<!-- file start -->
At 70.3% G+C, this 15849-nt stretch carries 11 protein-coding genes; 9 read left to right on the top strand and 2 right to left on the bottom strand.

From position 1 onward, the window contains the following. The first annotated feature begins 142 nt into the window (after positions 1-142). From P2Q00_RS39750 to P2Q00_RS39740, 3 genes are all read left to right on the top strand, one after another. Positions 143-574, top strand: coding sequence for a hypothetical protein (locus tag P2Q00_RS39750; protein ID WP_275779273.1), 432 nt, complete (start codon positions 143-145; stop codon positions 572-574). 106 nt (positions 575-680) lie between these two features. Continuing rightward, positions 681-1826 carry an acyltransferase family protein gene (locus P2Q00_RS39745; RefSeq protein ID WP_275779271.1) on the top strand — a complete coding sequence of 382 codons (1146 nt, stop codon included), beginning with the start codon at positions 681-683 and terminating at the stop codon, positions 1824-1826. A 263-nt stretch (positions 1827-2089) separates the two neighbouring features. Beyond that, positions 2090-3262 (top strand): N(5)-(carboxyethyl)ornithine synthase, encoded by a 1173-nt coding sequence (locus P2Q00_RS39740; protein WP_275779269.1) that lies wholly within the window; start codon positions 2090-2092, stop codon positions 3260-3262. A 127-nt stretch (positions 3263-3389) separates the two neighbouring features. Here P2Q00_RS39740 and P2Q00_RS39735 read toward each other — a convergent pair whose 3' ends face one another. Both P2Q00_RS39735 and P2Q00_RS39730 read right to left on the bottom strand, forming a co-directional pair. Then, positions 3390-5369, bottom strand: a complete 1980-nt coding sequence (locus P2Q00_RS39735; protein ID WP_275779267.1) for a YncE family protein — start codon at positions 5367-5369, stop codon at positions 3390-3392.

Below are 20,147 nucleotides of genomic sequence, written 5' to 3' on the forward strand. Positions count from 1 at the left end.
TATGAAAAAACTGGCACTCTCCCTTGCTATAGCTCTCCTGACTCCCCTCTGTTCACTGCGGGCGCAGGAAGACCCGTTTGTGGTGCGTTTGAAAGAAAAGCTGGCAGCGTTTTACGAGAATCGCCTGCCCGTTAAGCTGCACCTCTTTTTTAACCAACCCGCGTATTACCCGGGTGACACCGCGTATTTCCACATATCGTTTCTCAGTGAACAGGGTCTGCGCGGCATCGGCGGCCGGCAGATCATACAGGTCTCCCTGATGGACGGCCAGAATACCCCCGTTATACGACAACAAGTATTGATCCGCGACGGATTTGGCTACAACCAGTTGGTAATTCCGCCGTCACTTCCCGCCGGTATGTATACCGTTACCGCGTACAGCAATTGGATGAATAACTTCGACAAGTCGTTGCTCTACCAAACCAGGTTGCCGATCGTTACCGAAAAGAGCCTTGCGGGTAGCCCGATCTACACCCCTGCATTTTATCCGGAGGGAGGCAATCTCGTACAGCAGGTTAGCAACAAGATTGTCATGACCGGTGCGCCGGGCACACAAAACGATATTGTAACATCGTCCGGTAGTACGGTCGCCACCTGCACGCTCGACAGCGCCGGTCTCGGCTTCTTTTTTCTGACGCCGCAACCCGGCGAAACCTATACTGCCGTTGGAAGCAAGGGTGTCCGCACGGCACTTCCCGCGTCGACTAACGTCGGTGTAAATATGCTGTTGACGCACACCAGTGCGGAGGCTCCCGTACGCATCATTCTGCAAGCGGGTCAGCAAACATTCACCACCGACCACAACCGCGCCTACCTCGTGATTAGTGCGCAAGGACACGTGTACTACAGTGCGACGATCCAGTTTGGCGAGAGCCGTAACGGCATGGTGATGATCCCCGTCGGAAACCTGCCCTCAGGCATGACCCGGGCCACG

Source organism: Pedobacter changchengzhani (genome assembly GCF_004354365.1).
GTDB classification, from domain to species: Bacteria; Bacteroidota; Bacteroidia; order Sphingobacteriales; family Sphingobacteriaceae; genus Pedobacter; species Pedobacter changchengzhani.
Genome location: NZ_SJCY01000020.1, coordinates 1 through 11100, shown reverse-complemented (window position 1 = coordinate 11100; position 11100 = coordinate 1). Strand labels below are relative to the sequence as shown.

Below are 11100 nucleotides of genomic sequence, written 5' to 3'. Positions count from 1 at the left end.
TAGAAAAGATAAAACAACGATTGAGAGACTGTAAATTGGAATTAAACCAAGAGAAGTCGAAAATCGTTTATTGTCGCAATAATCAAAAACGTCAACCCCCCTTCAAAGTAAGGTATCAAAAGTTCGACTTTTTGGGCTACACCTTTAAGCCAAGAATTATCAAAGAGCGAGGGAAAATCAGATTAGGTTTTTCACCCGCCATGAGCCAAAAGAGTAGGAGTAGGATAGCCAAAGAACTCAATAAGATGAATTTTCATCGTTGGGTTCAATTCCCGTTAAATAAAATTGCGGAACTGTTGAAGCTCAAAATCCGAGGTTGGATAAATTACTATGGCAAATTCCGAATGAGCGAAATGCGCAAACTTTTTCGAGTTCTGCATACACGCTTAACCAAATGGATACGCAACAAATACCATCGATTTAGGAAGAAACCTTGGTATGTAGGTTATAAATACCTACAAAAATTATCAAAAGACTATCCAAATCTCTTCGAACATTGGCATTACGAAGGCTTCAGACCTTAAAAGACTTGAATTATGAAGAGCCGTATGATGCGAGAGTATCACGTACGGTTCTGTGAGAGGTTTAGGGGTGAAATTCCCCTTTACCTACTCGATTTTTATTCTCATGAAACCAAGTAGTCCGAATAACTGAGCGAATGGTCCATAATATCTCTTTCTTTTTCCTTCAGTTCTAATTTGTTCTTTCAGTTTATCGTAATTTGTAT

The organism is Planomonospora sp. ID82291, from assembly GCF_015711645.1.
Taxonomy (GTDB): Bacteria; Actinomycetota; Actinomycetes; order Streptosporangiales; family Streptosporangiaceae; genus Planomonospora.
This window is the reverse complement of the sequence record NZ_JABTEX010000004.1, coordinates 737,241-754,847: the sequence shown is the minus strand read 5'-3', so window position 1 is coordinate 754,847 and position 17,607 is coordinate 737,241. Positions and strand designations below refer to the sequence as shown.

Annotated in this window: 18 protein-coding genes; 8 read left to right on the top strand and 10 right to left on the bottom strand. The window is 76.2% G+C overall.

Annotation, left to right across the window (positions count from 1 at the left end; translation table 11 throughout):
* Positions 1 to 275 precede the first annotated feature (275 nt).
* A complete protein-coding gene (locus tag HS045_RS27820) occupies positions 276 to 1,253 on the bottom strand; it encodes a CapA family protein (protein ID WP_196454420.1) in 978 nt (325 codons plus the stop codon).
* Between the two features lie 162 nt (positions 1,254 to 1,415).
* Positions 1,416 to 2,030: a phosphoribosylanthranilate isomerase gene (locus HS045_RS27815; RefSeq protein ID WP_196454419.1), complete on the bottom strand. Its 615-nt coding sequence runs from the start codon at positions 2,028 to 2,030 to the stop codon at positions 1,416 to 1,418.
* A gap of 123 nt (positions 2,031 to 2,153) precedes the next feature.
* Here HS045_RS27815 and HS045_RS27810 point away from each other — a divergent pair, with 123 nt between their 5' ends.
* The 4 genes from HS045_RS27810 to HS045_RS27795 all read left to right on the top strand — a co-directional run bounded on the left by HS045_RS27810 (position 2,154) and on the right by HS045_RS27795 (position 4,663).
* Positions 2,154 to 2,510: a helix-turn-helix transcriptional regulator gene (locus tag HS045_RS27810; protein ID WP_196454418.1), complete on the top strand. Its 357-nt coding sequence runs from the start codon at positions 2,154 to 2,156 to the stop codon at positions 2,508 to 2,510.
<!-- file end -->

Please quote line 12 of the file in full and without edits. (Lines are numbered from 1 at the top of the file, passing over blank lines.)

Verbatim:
This window is the reverse complement of the sequence record NZ_JABTEX010000004.1, coordinates 737,241-754,847: the sequence shown is the minus strand read 5'-3', so window position 1 is coordinate 754,847 and position 17,607 is coordinate 737,241. Positions and strand designations below refer to the sequence as shown.